Posted on April 28, 2015 in Teen Mental Health
One-Third of U.S. Teens Have Both Mental and Physical Illness
Let’s say your 15-year-old son has type 1 diabetes. As if one ailment isn’t enough, he stands a 33 percent chance of also suffering from a serious mental illness. That’s the message of a new study that found thousands of American adolescents are shouldering what could be a double whammy of health conditions.
Among nearly 6,500 U.S. teenagers between 13 and 18 years old, researchers found that one-third of them had both a physical and a mental illness. And certain disorders were linked with specific medical conditions. Depression, for example, occurs more often with digestive disorders.
The study by researchers at Switzerland’s University of Basel and the Ruhr-Universitat found that, along with the depression link, eating disorders were more often than average associated with seizure and anxiety disorders, heart disease, digestive conditions and arthritis. The research report was published in April 2015 in the journal Psychosomatic Medicine.
The term for this double trouble is “co-occurrence,” which is simply having two conditions at the same time. There can, of course, be co-occurring mental conditions as well.
For instance, the National Alliance on Mental Illness (NAMI) reported in the Journal of the American Medical Association (JAMA) that about half of people with severe mental disorders are also impacted by substance abuse, with 53 percent of substance abusers and 37 percent of alcohol abusers also having at least one major mental illness. And of the total number of people diagnosed with a mental condition, 29 percent are abusing drugs or alcohol, the NAMI reported.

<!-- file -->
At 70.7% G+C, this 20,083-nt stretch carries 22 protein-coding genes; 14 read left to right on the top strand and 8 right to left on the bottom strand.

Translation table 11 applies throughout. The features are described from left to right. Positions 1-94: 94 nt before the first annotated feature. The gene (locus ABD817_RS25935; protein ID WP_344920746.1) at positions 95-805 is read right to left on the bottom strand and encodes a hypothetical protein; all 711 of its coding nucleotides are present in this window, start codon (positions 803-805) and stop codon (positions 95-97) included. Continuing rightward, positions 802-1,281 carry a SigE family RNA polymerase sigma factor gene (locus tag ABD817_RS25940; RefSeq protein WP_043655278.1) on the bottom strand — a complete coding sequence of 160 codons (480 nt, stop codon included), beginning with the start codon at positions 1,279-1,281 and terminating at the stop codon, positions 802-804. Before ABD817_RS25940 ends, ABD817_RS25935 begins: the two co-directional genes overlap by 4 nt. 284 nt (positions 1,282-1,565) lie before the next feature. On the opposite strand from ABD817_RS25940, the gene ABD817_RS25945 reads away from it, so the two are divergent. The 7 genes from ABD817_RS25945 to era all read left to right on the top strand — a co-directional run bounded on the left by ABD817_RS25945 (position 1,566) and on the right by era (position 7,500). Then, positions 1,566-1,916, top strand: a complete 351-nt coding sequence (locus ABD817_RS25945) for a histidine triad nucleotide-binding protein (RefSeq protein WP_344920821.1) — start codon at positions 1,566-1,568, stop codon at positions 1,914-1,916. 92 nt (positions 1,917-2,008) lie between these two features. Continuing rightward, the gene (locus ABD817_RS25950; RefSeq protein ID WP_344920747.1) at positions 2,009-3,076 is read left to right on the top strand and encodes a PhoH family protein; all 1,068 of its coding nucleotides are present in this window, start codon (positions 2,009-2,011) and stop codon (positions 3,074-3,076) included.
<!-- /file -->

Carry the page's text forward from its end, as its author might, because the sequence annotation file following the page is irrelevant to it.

Of co-occurring conditions in the Swiss study, authors noted in their abstract that there is not yet a causal link between the mental and physical illnesses. But the same results were also consistent with prior research of adults, the research team wrote.
“Findings suggest that mental disorders and physical diseases often co-occur in childhood,” the study authors concluded. “This association is a major public health challenge, and the child health system needs additional strategies in patient-centered care, research, medical education, health policy, and economics to develop well-coordinated interdisciplinary approaches linking mental and physical care in children.”
Co-Occurring Conditions: Burdening Global Health Care
Such simultaneous physical disease and mental disorders — usually chronic — are daunting to global health care systems and are gaining worldwide focus by government health authorities, according to the World Health Organization. What’s more, a 2013 Duke University survey of 10,000 U.S. teenagers found that more than 50 percent of those with psychiatric conditions are getting no mental health treatment. If they do receive care, it’s seldom from a mental health specialist.
Treating Physical and Mental Conditions Together
“Future studies should identify risk factors as well as the biological and psychological mechanisms responsible for these associations, in order to develop interdisciplinary approaches,” said Marion Tegethoff, PhD, first-author of the study. She says treatment of the physical and mental conditions each should take into account the other. “This would lead to better health care for children and adolescents and would prevent unfavorable long-term effects for individuals as well as for the health care system in general,” Dr. Tegethoff said.
By Nancy Wride
Follow Nancy on Twitter at @NWride
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